What does that mean? If the user prompt is, say, waves at the beach, then the keyframes might include the wave building, cresting, falling, and breaking against the sand. These models then estimate the motion necessary to blend the keyframes together and, using something called “temporal super-resolution,” generate images to fill in the gaps. When the keyframes and these images are strung together, it creates a sense of motion.

In many ways, this approach tries to replicate how traditional animators work. However, according to the preprint authors, certain limitations within text-to-video models often led to less-than-stellar results.

A diagram showing the different stages of the process.
A graph showing Lumiere’s pipeline compared to the most common approach taken by other text-to-video AI models. (Credit: Google / Omer Bar-Tal et al., Arxiv, 2024)

For instance, current models tend to “aggressively” reduce the number of keyframes for faster processing and lighter information loads. They also analyze a limited number of frames at a time. So while the model can ensure certain keyframes and their in-betweens flow together nicely, it doesn’t consider consistency across the whole video. All of which can add up to error-filled, ambiguous, hallucinogenic, and sometimes, frankly, even nightmarish results.

Lumiere is different. The model generates “the entire temporal duration of the video at once, through a single pass of the model.” In other words, it creates the entire video from start to finish in one fluid process. Rather than analyzing a limited number of frames piecemeal, it always considers where objects are in the frames (space) and how they move and change between them (time). In doing so, the resulting videos are smoother, more animated, and less prone to error.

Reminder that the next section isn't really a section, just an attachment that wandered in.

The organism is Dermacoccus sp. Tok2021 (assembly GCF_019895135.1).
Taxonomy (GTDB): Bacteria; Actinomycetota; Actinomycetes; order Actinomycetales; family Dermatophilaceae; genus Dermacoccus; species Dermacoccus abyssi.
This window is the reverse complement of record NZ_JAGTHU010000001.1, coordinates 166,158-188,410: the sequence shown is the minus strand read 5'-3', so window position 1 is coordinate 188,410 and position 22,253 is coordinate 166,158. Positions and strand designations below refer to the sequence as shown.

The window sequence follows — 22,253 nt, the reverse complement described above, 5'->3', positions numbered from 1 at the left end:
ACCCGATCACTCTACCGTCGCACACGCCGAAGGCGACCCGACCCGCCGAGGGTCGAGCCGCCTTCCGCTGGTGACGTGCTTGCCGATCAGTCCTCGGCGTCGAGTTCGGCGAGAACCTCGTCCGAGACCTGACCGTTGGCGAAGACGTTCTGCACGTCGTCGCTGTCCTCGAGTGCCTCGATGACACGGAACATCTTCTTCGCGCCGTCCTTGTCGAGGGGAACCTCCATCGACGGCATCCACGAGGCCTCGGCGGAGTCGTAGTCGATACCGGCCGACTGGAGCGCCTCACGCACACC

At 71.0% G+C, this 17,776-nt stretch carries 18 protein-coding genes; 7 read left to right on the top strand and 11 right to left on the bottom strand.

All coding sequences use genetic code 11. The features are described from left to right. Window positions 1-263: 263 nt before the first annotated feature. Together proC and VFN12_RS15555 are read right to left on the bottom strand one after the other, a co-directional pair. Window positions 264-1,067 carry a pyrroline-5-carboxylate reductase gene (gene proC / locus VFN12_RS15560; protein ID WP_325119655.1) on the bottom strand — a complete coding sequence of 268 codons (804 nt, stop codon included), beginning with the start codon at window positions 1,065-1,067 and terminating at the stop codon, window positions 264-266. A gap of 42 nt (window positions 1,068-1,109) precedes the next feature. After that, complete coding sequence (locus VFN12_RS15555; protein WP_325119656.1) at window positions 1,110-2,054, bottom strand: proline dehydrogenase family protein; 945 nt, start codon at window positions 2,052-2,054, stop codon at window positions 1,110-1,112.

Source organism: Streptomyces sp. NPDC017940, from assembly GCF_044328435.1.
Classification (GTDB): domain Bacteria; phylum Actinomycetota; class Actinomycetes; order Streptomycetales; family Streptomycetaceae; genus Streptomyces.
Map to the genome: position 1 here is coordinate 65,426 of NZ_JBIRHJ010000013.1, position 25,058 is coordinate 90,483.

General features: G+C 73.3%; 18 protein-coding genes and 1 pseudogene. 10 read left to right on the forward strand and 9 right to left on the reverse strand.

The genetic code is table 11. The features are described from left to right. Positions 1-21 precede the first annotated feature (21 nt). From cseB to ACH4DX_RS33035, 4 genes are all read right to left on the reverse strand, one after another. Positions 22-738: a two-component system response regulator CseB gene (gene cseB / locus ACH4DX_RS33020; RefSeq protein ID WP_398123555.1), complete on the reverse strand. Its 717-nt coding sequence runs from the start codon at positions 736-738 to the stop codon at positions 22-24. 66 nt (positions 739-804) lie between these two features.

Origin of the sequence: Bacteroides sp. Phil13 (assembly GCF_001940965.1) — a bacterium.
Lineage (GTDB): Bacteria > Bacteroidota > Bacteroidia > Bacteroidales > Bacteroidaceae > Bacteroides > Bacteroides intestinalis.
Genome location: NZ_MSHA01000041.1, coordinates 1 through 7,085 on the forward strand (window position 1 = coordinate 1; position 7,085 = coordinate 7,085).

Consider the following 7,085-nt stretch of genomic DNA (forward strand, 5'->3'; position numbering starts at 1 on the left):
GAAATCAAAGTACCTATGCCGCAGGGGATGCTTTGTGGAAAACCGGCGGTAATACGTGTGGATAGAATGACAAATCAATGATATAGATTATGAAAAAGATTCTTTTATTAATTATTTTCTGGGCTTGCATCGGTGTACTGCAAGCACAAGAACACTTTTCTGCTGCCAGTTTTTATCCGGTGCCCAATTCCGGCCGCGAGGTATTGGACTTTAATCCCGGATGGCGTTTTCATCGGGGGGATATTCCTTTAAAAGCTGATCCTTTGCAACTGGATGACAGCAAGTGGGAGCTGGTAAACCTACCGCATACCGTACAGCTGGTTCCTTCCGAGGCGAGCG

“[The other models’] outputs are characterized by a very limited amount of motion, often resulting in near-static videos,” the authors write. “Our method was preferred over all baselines by [study participants] and demonstrated better alignment with the text prompts.”

Will Lumiere see the light?

Lumiere’s architecture was trained on a dataset of 30 million videos with text captions (though the authors don’t specify the source of these videos). It was then evaluated based on 113 prompts describing various objects and scenes — 18 of which came from the researchers and 95 from prior works. 

The researchers asked roughly 400 participants to state their preferences between Lumiere’s video and those generated by other text-to-video AIs, such as Pika and Runway’s Gen-2.

With that said, here are some caveats. Google has not yet released Lumiere for outside testing. As a preprint, the paper has not undergone peer-review and the sample size of 113 is small. Google also has a history of somewhat exaggerated demos, and while some of the company’s homebrewed sample videos are truly impressive, others look like short documentaries shot in the uncanny valley. (Whatever is being poured onto that ice cream is not chocolate syrup.)

All of which is to say, until others can test the limits and abilities of the technology, take everything with a stylized, well-animated grain of salt.

However, if Lumiere can live up to its namesake, it may prove the breakthrough that brings text-to-video AIs from the primitive state to something more on par with other modern AI tools.